Residential care and other forms of assisted living denotes a wide variety of alternative institutional accommodation, ranging from traditional multi-group residential facilities and Children’s Villages to independent residential groups, children’s homes and various types of assisted living settings.
Residential care can have one of three objectives:
Socio-educational support provided in a home or other form of assisted living is considered a form of residential care. In accordance with Article 34 of Book 8 of the Social Code (SGB VIII), it can have one of three objectives:
Parents whose children have been placed in care are entitled to counselling and support as well as to assistance in maintaining a relationship with their child. This counselling and support is designed to help improve circumstances inside the birth family within an appropriate amount of time given the child’s developmental status to the point that they can return to their parents’ care. If no lasting improvement is possible, the focus of said counselling and support services and any help in maintaining the parent-child relationship turns towards creating an alternative long-term perspective that ensures the child’s or adolescent’s wellbeing (Article 37 ).
There are many reasons why a young person may have to be placed in care in a home or another institutional residential setting. The reasons most frequently cited in child and youth services statistics are “parents’/guardians’ limited ability to provide care”, “insufficient support/care for the young person in the family” and “endangerment to the child’s welfare”.
In 2019, approx. 136,000 young people were living in residential care under this legal basis.
In the child and youth services sphere, there are other legal bases that apply and other forms of assistance some of which are provided in residential settings, including, e.g., integration assistance for young people with a psychological disability. If these cases are included, in 2019 around 165,000 young people were living in residential care under the remit of child and youth services.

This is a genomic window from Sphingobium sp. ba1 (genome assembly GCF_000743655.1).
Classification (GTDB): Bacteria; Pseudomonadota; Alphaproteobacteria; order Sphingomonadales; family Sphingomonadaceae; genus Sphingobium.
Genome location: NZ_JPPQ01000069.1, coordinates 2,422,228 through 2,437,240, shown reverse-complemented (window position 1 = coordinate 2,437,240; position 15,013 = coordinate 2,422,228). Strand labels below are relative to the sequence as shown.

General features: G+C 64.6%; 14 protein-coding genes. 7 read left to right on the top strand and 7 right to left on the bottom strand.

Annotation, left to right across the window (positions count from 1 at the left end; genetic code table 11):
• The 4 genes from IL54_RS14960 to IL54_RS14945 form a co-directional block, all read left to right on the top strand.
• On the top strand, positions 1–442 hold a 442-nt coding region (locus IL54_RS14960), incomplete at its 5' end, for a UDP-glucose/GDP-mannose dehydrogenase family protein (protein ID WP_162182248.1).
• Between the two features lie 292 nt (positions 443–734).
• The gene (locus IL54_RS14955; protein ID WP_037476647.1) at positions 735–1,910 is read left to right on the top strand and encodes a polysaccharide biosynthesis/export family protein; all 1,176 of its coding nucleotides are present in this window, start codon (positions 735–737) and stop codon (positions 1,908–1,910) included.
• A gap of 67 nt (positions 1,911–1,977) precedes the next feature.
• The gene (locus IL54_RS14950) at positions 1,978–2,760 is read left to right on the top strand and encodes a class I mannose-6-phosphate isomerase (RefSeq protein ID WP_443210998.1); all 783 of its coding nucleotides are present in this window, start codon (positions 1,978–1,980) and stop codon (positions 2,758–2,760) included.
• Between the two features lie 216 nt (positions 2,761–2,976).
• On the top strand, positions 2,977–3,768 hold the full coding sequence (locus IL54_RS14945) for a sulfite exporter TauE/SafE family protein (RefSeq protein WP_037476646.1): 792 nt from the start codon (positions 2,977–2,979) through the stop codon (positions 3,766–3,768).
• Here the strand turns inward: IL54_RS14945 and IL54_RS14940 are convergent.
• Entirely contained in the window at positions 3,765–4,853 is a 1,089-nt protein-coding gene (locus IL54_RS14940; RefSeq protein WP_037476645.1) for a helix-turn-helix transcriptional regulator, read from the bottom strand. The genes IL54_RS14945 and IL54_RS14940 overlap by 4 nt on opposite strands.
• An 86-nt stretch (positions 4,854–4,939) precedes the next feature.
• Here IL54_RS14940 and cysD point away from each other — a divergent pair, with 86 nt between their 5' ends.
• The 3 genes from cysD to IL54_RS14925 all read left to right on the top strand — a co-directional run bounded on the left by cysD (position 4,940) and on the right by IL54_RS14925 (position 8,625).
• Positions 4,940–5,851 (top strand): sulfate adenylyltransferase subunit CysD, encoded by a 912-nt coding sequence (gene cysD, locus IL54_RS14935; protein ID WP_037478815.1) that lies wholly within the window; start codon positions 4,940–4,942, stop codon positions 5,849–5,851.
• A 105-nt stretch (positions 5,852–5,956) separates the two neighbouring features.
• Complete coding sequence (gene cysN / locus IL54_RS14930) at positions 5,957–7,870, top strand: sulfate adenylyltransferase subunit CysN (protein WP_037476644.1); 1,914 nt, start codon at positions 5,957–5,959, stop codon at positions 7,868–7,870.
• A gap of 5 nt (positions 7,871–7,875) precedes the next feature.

Around 60% of them were living in homes for several groups of young people; 36% lived in single-group facilities; and 4% lived in their own homes. Between 2006 and 2018 the number of residential facilities rose by 87% to 12,400.
The largest group of young people in residential care is the 14-18 age group. Over the last decade, however, the number of children in care younger than school-age has risen (2019: 6,300).
Many young people who are living in care have a socially disadvantaged background. In 2019, more than half the families whose children are in residential care received government benefits, 40% were single-parent families. 70% of the single parents were on government benefits. 2% of the young people in care no longer had living parents. Just under half were members of the immigrant community; for almost one third of them, German was not spoken in the family.
Girls are underrepresented in the group of recipients of socio-educational support. Their number only begins to rise once they reach puberty.
Many young people who live in residential care resist the use of the term Heim (home); they call for a different word to be used both in common parlance as well as in the law. This is because, they say, the term stigmatises them as Heimkinder (home children).
Before they can receive residents, homes and other forms of residential care must apply for an operating licence (Article 45), the granting of which is the responsibility of regional child and youth services providers (Article 85  sentence 6). Amongst other things, they must provide evidence of a complaints management and protection concept.
The public-sector organisations bear the cost of residential care (Articles 39, 40 in combination with Article 91 ). Depending on their income, parents may be requested to make a contribution, the amount of which is calculated in accordance with a legal regulation (Article 94 ). Adolescents and young adults are required contribute 25% of their income towards the cost, although the youth welfare office may exercise discretion here (Article 94 ). In calculating said contribution, the following forms of income are disregarded: income from after-school jobs or internships up to an amount of EUR 150; income from holiday jobs; allowances from volunteering or up to EUR 150/month if paid under an apprenticeship.